How to Spot (and Support) Employees with Burnout

Nov 23, 2021 · 10 mins read ·

Employee Retention, Employee Wellbeing
stressed female employee at desk

Employee burnout is one of those phrases that gets thrown around fairly carelessly. From employees who may just be having a bad week to employers who don’t believe it’s ‘a thing’ to actual sufferers of chronic burnout and work-related stress it’s something we hear about often without stopping to think too deeply about the condition behind the words.

To be clear it has been proven that employee burnout is a real thing. And of course it can have a devastating effect on the health and wellbeing of the sufferer - but from a business perspective it can also cost your company dearly.

Think: lost productivity negativity in the workplace and poor employee retention.

Employees with job burnout aren’t able to perform to the best of their abilities. They have a negative knock-on effect on their coworkers and morale. And they’re also more likely to look for a new job.

Indeed research by Gallup uncovered some pretty shocking statistics in the US:

  • 76% of employees experience job burnout at least sometimes.
  • Employees who frequently experience burnout are 63% more likely to take a sick day.
  • 28% of employees say they are burned out ‘very often’ or ‘always’ at work.
  • Employees who frequently experience burnout are 23% more likely to visit the hospital.

So what can you do to combat employee burnout in your place of work? Let’s take a look.

How to spot (and support) employees with burnout

These are some of the signs that burnout is occurring in an employee. We’ll go through each in more detail below.

  • They’re suffering from a lack of focus
  • They appear to be exhausted
  • They’ve become disengaged
  • They are irritable
  • Their productivity has decreased

They’re suffering from a lack of focus

If an employee is seemingly unable to focus they may be experiencing burnout. For example they’ve been given instructions but haven’t executed the task properly. They appear to be unable to concentrate on a conversation or their mind is clearly wandering during a meeting.

They appear to be exhausted

Signs of exhaustion are a pretty clear indication of job burnout. We’re not talking about an employee who shows up with bags under their eyes due to a ‘sociable’ weekend but someone who is constantly tired.

As HR it will be useful to track their absenteeism - if there’s a pattern of time off and an employee is constantly shattered it’s pointing to burnout.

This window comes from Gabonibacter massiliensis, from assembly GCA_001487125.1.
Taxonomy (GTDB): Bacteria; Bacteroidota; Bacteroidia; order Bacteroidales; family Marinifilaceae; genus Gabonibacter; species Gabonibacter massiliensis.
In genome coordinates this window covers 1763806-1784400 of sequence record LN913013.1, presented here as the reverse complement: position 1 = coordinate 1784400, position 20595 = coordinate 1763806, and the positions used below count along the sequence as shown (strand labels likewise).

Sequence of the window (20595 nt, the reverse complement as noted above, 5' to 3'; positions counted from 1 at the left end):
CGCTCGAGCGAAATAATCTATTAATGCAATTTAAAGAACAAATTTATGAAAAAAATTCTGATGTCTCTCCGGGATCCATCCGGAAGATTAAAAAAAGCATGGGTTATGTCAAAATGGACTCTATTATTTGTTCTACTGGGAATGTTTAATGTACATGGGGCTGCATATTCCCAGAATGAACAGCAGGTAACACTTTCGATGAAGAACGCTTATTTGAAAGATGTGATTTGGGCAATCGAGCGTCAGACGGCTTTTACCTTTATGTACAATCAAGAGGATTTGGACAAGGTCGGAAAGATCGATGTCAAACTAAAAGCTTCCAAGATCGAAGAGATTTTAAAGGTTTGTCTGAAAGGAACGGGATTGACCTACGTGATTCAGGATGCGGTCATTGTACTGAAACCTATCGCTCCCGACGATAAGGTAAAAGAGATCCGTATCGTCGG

They've become disengaged

Burnout and disengagement can sometimes be confused. They’re not the same thing but they are intertwined. Disengagement is described by the World Health Organization as “Increased mental distance from one’s job or feelings of negativism or cynicism related to one’s job.”

Signs an employee is feeling this way are a lack of attention and interest and low energy.

They are irritable

If a previously pleasant and unruffled employee has suddenly become snappy grumpy and /or easily offended chances are they’re burnt out.

And not only is this damaging relationships within the workplace and having an effect on morale if the employee is customer facing you could be in even bigger trouble.

Their productivity has decreased

A nosedive in productivity could be a clear warning sign that you have an employee burnout situation on your hands. Burnt out employees don’t accomplish as much they become inefficient and their productivity reduces.

The knock on effect of this is that they feel unable to cope and begin to feel personally and professionally inadequate.

Bear in mind that many of these signs of job burnout are related to one another: an exhausted employee is going to be a less productive and more irritable employee. An employee who can’t concentrate is going to be an inefficient and ineffective employee.

How to support employees with burnout (and how to avoid it in the first place!)

Obviously in an ideal world your organization wouldn’t be the type of environment that causes burnout. But as that 75% figure tells us there are not many employees who enjoy a completely burnout-free working experience.